There is a tendency in Western histories of crime fiction to present the evolution of the genre throughout the 20th century as a purely Western phenomenon. Crime fiction from Eastern bloc countries is little known about and conspicuously absent from contemporary assessments of the genre. Crime fiction from these areas seems truly to have been consigned to the dustbins of history. This process of oblivion is not really surprising; after all, it is the fate of the immense majority of works of crime fiction to sink without leaving much bibliographical traces. Most crime novels, including best sellers, are forgotten about within years. In addition, there has been a widespread suspicion that, until the 1960’s, much crime fiction from outside the main innovators of the genre (France, England, and the USA) was derivative rather than original, seeking to reproduce the Western models rather than reinventing the genre in their own terms. Also, the new social, economic, and ideological agenda set by new regimes following the collapse of the Eastern European peoples’ Republics have encouraged cultural industries in these countries to emphasise a sense of a caesura separating current production from that from the previous era. There is some complicity on the part of contemporary authors from these areas to liquidate a literary past they consider burdensome and with which they do not want to be associated. Thus, one of Russia’s most successful modern crime fiction writers today, Boris Akunin is predictably keen to dismiss such past, stressing that crime fiction in the USSR existed only in “embryonic form”. “In Soviet times having a crime take place in literature was simply unthinkable, for how,” he asks, “could there be a crime in the land of triumphant socialism?” Writing crime fiction dissecting society’s ills, as did many examples of American noir, in Soviet Russia may not have seem expedient.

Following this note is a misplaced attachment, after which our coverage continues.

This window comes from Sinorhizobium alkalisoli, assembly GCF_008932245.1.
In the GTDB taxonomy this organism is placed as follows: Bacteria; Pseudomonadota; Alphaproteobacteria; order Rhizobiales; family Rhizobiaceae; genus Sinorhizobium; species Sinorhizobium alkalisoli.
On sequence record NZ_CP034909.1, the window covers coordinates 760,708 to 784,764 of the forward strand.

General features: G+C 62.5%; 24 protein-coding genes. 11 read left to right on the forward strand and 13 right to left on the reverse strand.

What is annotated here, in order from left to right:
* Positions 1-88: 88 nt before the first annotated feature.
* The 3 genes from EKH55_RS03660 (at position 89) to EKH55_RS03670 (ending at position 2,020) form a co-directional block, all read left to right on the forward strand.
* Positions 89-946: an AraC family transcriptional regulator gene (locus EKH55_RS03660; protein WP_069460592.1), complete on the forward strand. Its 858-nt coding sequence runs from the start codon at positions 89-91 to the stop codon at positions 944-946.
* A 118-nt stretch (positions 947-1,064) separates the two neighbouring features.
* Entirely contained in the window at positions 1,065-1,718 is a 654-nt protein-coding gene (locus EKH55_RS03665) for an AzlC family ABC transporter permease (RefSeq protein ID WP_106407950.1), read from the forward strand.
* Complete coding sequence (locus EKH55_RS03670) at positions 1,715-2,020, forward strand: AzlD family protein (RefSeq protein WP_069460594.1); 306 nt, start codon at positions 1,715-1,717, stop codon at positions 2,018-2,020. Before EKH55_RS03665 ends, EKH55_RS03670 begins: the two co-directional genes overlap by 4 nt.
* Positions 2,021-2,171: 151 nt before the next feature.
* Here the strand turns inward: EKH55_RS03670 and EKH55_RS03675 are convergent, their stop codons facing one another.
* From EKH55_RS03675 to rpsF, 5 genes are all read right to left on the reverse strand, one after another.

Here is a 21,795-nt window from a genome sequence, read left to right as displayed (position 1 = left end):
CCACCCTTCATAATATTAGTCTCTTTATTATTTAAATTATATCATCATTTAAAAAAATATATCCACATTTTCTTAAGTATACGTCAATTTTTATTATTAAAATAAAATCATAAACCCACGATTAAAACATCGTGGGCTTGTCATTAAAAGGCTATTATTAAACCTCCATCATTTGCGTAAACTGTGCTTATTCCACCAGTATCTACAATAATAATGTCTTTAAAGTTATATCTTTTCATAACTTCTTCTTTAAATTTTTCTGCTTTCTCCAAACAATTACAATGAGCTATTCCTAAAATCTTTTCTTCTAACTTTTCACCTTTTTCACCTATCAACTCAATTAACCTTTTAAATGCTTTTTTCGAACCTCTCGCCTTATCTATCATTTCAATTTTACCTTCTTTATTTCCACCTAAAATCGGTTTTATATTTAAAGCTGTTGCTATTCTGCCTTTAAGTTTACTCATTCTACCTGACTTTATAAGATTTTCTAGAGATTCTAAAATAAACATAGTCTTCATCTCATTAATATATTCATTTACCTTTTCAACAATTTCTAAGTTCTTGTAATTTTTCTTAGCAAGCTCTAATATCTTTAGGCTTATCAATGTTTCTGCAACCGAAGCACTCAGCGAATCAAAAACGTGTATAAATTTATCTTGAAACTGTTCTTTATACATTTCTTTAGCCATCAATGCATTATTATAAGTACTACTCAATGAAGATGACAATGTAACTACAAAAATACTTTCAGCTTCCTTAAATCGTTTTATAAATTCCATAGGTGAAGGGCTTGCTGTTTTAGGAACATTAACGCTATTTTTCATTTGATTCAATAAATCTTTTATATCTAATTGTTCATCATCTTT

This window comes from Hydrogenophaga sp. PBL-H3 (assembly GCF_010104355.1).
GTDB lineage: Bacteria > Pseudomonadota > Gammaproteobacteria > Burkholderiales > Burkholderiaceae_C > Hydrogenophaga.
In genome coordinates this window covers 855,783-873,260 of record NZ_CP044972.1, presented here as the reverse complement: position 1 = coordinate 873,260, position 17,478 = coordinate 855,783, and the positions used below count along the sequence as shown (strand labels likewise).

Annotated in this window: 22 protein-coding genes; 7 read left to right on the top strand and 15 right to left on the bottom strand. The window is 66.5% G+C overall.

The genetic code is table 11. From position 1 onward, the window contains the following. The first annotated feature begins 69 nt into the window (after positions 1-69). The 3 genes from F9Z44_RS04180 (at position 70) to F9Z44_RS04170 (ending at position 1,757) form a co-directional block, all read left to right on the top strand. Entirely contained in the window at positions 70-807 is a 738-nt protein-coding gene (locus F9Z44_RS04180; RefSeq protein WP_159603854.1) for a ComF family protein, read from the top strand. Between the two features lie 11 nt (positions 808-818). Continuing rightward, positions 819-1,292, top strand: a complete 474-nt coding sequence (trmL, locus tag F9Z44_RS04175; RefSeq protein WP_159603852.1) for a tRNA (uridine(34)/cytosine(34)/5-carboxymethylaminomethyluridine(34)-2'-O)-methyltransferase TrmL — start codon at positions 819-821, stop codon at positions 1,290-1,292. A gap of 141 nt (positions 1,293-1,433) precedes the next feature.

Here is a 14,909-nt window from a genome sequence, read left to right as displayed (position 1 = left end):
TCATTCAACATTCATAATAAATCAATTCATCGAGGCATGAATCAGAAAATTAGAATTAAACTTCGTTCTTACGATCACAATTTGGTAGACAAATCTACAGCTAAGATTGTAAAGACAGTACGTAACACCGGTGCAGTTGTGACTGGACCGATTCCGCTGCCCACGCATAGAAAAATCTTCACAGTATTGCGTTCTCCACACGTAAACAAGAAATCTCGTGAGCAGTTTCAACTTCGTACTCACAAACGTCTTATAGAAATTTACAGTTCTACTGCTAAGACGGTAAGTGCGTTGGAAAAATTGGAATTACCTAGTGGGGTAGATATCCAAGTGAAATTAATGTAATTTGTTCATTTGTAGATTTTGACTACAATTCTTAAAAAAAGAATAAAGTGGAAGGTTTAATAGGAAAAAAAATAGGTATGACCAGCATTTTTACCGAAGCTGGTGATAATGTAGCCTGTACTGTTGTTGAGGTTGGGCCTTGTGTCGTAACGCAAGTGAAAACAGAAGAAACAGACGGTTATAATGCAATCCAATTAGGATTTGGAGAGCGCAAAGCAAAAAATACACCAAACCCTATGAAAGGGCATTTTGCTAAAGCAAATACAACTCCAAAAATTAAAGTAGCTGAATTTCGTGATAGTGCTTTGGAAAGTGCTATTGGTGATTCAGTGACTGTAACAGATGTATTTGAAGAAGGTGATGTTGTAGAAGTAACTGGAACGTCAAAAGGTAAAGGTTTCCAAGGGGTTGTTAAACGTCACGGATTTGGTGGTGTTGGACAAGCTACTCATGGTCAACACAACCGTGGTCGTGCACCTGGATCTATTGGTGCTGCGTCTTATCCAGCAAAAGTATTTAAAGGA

Much in the same way as readers are happy today to read the historical novels by Akunin ( a contemporary author) set in the three last decades of the Tsar Regime (or Elena Arseneva’s Artem series set in 11th Century Kiev), rather than reading novels actually written during the Soviet era, such as Leonov’s, Julian Semenov’s (1931 – 1993, the creator of the МАДПР, the International Association for the Detective and Political Novel) or Albert Likhanov’s (who was translated in the French Series “Special Police” ), it is unsurprising perhaps that Western readers would long be content to consider English authors writing in English about Russia as representative of Russian Crime Fiction. If “ Russian “ Crime Fiction means fiction set in Russia, one of the few early examples known in the West was written by an Englishwoman, Ivy Litvinov (née Ivy Low, whose father was a friend of H. G. Wells’). ‘His Master’s Voice’ was first published by Heinemann in London in 1930, but set some years prior during the early 1920s in Moscow. Litvinov spent much of her adult life in the USSR, having married prominent Russian diplomat Maxim Litvinov in 1916 (Litvinov’s diplomatic efforts caused the USA to officially recognise the USSR in 1933, as well as facilitate the latter’s acceptance into the League of Nations. He is also notable for surviving the many purges which took place in Russia under Stalin. He had also spent some time (1908-1910) teaching foreign languages in North Belfast).